You need crystal-clear goals, as well as metrics, that will translate the progress into tangible numbers. For example, if you were looking at improving your onboarding process, a clear goal would be to decrease the time it takes to get a client from first conversation to routine business, from, say, 90 to 60 days. A great metric within this goal would be to track the number of days for each phase of the onboarding process. If the number of days starts going down, then you’ll be on track to hit your goal. Clarity like this engenders trust, confidence and accountability in your team.
The objectives you set need to be owned by everyone in the organization. So, while not everyone will be directly influencing the goal, everyone will be indirectly contributing to its success. This means some might need to ladder up to overarching goals of the firm, such as increasing revenue or improving efficiency.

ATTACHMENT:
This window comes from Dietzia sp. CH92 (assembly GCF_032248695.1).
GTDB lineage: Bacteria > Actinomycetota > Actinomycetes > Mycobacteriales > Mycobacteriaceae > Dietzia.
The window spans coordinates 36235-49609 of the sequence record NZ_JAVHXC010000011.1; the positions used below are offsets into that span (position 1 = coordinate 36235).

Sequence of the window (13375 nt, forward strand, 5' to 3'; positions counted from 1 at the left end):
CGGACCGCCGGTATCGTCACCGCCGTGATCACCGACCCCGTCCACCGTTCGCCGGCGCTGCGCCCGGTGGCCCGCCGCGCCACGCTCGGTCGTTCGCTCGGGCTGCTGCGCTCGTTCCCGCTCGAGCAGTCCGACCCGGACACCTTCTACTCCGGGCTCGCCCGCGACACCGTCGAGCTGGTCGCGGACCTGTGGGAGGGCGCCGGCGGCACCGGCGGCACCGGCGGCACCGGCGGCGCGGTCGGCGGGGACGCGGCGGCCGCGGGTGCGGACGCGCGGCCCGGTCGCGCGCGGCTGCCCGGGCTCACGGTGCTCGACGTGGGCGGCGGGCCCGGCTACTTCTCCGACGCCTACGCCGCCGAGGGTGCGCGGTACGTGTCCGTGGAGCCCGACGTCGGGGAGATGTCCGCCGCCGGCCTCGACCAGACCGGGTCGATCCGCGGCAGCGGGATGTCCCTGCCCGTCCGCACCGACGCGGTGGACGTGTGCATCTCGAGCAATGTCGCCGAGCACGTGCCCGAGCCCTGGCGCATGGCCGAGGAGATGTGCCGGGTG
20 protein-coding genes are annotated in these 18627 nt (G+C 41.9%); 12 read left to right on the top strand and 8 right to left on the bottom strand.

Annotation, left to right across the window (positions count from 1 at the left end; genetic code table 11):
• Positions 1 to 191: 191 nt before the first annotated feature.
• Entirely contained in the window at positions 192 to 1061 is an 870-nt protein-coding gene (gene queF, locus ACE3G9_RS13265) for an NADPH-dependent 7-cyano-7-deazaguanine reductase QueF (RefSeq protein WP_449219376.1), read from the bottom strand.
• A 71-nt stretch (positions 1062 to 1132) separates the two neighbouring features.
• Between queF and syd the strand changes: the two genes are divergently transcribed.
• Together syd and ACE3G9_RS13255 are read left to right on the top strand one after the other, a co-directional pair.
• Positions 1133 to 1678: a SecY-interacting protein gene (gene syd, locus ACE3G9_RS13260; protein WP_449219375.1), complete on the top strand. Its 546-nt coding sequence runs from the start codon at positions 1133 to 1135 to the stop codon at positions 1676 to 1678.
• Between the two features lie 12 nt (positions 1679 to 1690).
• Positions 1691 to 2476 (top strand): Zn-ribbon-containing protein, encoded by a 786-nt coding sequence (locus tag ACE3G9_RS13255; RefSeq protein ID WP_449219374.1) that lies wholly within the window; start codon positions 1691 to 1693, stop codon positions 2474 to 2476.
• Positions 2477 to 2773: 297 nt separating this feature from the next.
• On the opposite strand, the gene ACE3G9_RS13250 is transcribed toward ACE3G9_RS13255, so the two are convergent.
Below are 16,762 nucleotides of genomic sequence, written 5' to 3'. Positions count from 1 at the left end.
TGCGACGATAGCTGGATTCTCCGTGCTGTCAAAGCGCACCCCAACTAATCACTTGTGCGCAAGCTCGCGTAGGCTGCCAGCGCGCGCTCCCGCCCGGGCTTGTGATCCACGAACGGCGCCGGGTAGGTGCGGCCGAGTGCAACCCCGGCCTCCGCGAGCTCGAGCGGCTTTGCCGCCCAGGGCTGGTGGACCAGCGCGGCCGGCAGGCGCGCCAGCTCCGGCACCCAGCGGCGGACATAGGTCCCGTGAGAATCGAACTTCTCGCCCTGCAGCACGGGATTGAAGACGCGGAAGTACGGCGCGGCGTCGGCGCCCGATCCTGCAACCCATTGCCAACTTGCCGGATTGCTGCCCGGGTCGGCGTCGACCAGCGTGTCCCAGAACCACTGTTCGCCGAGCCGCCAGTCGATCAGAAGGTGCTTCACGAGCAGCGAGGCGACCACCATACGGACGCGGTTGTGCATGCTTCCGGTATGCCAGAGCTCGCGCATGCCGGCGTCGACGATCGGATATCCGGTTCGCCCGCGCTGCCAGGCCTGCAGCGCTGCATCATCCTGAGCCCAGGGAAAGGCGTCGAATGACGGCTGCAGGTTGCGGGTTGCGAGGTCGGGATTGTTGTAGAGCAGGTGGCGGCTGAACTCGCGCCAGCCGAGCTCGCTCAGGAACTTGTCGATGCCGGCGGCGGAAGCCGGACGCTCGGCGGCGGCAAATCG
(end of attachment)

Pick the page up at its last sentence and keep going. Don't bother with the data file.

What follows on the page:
3. Get Everyone Involved in the “What” and “How” of the Change
Remember that “inclusion” should include everyone. Whether someone is on the project team in charge of the change, they still need to be involved, either as a contributor or as a need-to-know member.
If you’re assembling the team that is going to plan, implement and own the change, make sure it’s cross-organizational – both in terms of having someone from every department that may be affected by the change, as well as doers, managers and partners. This is critical to ensure buy-in from everyone in your accounting firm.